Preservation effort planned for trees threatened by insect at Flight 93 site
Over the next three years, National Park Service staff, partners and local contractors will work to preserve a grove of “witness trees” at the Flight 93 National Memorial, which are threatened by a nonnative, invasive insect.
When United Flight 93 barreled from the sky and crashed in a Somerset County field on Sept. 11, 2001, the aircraft plowed into a hemlock grove.
Referred to as witness trees, the grove contains the remains of the 40 passengers and crew, who died after terrorists wrested control of the plane. It crashed in Stonycreek Township instead of hitting a target in Washington.
Those trees are under attack by the hemlock woolly adelgid, park service officials said Wednesday. The staff discovered the insects' presence by their egg sacs, which resemble small tufts of cotton clinging to the underside of hemlock branches.
Infected hemlocks can change from a healthy green color to a grayish-green.
In a news release, officials said the park service and U.S. Forest Service scientists this week began a project to suppress the insect population's spread and preserve the hemlock grove.
Workers will treat 1,351 selected mature trees, along with many seedlings and saplings.
A combination of soil-buried tablets, soil injection, low-pressure tree injection, bark spray and horticultural oil spray are among treatment methods.
“We hope that these treatment methods will protect the hemlock trees and help us preserve the crash scene,” said Jeff Reinbold, superintendent of the National Parks of Western Pennsylvania.
The hemlock woolly adelgid was accidentally introduced to North America from Asia in 1924, according to the park service.
Its earliest record in Pennsylvania was in 1967, and it has become established in 19 eastern states from Georgia to Maine. As of 2007, 50 percent of the geographic range of eastern hemlock has been impacted by the insect, park officials said.
What remains of the grove in Stonycreek Township, which was damaged as the plane exploded, includes a gap where those trees were removed. A boulder at the base of the grove marks the impact site, considered a sacred burial ground.
When family members visit the memorial, and on annual 9/11 observations, they are escorted to the site to privately pay their respects.
Mary Pickels is a staff writer for Trib Total Media. She can be reached at 724-836-5401 or email@example.com.
Show commenting policy
TribLive commenting policy
You are solely responsible for your comments and by using TribLive.com you agree to our Terms of Service.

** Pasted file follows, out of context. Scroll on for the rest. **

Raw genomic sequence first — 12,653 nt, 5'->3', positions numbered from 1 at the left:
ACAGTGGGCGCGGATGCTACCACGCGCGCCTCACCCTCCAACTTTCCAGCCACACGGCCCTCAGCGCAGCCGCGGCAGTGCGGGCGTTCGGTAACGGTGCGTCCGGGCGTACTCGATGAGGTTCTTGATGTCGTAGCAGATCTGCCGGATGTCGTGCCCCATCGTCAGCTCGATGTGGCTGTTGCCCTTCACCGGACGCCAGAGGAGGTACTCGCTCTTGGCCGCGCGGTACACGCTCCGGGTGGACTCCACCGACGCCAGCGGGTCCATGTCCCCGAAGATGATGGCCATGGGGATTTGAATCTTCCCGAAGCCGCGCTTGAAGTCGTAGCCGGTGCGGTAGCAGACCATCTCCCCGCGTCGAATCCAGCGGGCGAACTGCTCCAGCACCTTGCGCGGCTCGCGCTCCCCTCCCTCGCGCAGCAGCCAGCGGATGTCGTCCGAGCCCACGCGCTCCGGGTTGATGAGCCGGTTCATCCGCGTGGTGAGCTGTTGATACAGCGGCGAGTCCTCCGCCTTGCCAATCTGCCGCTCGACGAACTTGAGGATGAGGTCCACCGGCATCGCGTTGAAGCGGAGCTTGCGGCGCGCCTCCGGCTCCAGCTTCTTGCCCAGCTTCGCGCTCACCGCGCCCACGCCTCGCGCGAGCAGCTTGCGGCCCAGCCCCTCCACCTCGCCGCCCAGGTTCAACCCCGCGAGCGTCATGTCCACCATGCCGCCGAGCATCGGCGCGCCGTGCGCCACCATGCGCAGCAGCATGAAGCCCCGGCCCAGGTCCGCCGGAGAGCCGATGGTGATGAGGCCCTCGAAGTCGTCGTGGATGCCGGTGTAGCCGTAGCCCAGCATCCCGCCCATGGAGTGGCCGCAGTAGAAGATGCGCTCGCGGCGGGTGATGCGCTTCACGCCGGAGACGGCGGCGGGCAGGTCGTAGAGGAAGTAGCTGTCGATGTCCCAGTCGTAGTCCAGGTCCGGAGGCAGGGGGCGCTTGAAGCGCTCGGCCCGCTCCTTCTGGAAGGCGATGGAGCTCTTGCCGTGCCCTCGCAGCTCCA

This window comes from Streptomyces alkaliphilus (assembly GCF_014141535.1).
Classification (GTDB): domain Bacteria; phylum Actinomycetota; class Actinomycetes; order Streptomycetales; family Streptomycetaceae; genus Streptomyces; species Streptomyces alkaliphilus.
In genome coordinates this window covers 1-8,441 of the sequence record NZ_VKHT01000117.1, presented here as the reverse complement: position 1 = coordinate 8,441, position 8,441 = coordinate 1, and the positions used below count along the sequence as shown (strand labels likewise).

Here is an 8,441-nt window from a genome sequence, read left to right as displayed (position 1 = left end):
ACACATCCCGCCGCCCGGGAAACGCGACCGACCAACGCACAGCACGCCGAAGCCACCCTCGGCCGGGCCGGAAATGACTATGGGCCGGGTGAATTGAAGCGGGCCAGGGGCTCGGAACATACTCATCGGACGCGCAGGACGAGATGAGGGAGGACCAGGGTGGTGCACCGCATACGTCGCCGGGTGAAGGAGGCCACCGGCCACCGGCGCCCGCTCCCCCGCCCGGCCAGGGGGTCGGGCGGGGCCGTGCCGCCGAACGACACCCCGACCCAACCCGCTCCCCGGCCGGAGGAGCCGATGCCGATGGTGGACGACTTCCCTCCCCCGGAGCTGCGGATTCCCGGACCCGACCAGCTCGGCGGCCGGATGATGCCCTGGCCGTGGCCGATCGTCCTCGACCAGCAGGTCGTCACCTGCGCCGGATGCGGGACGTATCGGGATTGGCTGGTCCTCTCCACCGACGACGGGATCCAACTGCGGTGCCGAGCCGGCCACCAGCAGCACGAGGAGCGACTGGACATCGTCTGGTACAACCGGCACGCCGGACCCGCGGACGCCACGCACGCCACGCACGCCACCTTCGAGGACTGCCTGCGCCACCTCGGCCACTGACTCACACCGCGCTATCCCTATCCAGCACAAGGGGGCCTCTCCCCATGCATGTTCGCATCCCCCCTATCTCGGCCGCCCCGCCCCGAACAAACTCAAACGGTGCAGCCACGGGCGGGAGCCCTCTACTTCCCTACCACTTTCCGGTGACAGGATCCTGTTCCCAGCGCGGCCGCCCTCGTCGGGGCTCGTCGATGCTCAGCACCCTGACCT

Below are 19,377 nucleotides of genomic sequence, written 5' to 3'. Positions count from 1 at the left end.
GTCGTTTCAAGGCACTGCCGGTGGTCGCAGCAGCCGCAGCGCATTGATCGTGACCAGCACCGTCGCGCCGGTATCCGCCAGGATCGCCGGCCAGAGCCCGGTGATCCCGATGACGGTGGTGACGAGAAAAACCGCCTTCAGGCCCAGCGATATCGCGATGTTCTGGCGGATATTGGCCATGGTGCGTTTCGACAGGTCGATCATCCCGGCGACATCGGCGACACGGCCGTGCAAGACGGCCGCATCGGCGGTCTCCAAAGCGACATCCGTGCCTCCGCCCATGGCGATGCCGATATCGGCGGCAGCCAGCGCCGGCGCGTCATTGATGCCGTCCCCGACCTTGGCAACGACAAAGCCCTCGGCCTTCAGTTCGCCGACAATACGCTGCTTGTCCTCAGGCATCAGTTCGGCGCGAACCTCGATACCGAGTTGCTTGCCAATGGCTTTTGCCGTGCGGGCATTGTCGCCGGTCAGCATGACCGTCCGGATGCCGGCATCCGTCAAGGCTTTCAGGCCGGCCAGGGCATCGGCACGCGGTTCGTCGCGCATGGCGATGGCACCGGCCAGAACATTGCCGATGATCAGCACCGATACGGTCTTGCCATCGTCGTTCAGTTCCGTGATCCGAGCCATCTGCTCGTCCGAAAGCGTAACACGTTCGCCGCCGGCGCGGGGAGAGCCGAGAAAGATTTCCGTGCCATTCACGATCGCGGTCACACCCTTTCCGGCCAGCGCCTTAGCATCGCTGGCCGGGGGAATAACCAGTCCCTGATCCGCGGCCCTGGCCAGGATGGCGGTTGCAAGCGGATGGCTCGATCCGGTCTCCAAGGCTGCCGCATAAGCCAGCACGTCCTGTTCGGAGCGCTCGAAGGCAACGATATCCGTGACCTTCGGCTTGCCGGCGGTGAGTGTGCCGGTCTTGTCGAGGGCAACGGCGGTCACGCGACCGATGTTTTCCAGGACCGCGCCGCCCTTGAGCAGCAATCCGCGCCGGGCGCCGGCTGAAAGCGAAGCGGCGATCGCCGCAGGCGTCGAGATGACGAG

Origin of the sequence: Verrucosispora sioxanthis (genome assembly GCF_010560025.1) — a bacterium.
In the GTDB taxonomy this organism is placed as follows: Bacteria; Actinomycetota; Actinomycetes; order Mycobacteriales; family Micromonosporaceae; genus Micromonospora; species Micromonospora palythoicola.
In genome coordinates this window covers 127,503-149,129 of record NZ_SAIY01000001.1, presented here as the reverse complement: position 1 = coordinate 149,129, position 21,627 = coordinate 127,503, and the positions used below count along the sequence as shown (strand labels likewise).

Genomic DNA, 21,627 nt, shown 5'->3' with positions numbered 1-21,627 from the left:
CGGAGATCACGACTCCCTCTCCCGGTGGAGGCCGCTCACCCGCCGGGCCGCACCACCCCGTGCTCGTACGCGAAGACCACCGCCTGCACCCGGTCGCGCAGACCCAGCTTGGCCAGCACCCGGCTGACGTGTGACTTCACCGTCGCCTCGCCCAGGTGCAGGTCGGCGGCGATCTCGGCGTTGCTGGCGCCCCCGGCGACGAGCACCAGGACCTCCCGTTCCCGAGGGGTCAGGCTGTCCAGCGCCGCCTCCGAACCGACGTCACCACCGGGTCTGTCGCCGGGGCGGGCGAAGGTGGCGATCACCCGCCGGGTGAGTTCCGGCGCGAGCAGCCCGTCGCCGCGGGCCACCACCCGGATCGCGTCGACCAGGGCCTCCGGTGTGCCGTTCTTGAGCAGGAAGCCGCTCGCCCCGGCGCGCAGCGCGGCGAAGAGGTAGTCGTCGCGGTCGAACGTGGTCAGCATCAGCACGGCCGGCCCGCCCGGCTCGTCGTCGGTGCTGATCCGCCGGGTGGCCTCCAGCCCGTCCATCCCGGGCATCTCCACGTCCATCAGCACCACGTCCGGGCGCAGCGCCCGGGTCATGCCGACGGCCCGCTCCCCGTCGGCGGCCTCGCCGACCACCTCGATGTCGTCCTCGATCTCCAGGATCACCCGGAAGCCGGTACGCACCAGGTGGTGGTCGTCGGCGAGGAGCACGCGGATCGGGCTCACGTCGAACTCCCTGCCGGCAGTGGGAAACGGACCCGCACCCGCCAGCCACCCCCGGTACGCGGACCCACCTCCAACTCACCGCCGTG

We moderate comments. Our goal is to provide substantive commentary for a general readership. By screening submissions, we provide a space where readers can share intelligent and informed commentary that enhances the quality of our news and information.
While most comments will be posted if they are on-topic and not abusive, moderating decisions are subjective. We will make them as carefully and consistently as we can. Because of the volume of reader comments, we cannot review individual moderation decisions with readers.
We value thoughtful comments representing a range of views that make their point quickly and politely. We make an effort to protect discussions from repeated comments either by the same reader or different readers.
We follow the same standards for taste as the daily newspaper. A few things we won't tolerate: personal attacks, obscenity, vulgarity, profanity (including expletives and letters followed by dashes), commercial promotion, impersonations, incoherence, proselytizing and SHOUTING. Don't include URLs to Web sites.
We do not edit comments. They are either approved or deleted. We reserve the right to edit a comment that is quoted or excerpted in an article. In this case, we may fix spelling and punctuation.
We welcome strong opinions and criticism of our work, but we don't want comments to become bogged down with discussions of our policies and we will moderate accordingly.
We appreciate it when readers and people quoted in articles or blog posts point out errors of fact or emphasis and will investigate all assertions. But these suggestions should be sent via e-mail. To avoid distracting other readers, we won't publish comments that suggest a correction. Instead, corrections will be made in a blog post or in an article.
Subscribe today! Click here for our subscription offers.